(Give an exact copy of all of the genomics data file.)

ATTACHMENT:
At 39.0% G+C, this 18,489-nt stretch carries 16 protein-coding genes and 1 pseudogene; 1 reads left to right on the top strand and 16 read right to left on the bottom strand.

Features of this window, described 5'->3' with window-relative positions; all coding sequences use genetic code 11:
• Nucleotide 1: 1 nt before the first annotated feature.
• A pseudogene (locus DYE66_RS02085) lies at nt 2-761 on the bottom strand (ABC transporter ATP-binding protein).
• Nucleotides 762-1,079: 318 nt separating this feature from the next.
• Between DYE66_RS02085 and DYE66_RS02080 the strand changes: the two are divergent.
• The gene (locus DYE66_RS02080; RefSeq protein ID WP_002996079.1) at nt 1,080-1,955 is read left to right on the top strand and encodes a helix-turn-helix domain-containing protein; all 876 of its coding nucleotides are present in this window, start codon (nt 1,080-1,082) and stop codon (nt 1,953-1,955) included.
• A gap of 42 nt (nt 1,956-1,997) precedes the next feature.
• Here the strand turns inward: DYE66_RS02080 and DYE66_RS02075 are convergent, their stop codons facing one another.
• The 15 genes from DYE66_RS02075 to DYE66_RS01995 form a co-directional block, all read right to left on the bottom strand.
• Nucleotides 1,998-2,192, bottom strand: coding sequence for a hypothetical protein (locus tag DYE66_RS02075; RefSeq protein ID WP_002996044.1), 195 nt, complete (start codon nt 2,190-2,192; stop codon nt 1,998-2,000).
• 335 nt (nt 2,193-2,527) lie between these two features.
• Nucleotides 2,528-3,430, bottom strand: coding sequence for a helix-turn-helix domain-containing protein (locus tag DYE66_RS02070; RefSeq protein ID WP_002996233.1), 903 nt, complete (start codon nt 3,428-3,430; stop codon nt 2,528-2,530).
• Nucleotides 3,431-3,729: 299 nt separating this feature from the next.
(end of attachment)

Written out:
At 39.0% G+C, this 18,489-nt stretch carries 16 protein-coding genes and 1 pseudogene; 1 reads left to right on the top strand and 16 read right to left on the bottom strand.

Features of this window, described 5'->3' with window-relative positions; all coding sequences use genetic code 11:
• Nucleotide 1: 1 nt before the first annotated feature.
• A pseudogene (locus DYE66_RS02085) lies at nt 2-761 on the bottom strand (ABC transporter ATP-binding protein).
• Nucleotides 762-1,079: 318 nt separating this feature from the next.
• Between DYE66_RS02085 and DYE66_RS02080 the strand changes: the two are divergent.
• The gene (locus DYE66_RS02080; RefSeq protein ID WP_002996079.1) at nt 1,080-1,955 is read left to right on the top strand and encodes a helix-turn-helix domain-containing protein; all 876 of its coding nucleotides are present in this window, start codon (nt 1,080-1,082) and stop codon (nt 1,953-1,955) included.
• A gap of 42 nt (nt 1,956-1,997) precedes the next feature.
• Here the strand turns inward: DYE66_RS02080 and DYE66_RS02075 are convergent, their stop codons facing one another.
• The 15 genes from DYE66_RS02075 to DYE66_RS01995 form a co-directional block, all read right to left on the bottom strand.
• Nucleotides 1,998-2,192, bottom strand: coding sequence for a hypothetical protein (locus tag DYE66_RS02075; RefSeq protein ID WP_002996044.1), 195 nt, complete (start codon nt 2,190-2,192; stop codon nt 1,998-2,000).
• 335 nt (nt 2,193-2,527) lie between these two features.
• Nucleotides 2,528-3,430, bottom strand: coding sequence for a helix-turn-helix domain-containing protein (locus tag DYE66_RS02070; RefSeq protein ID WP_002996233.1), 903 nt, complete (start codon nt 3,428-3,430; stop codon nt 2,528-2,530).
• Nucleotides 3,431-3,729: 299 nt separating this feature from the next.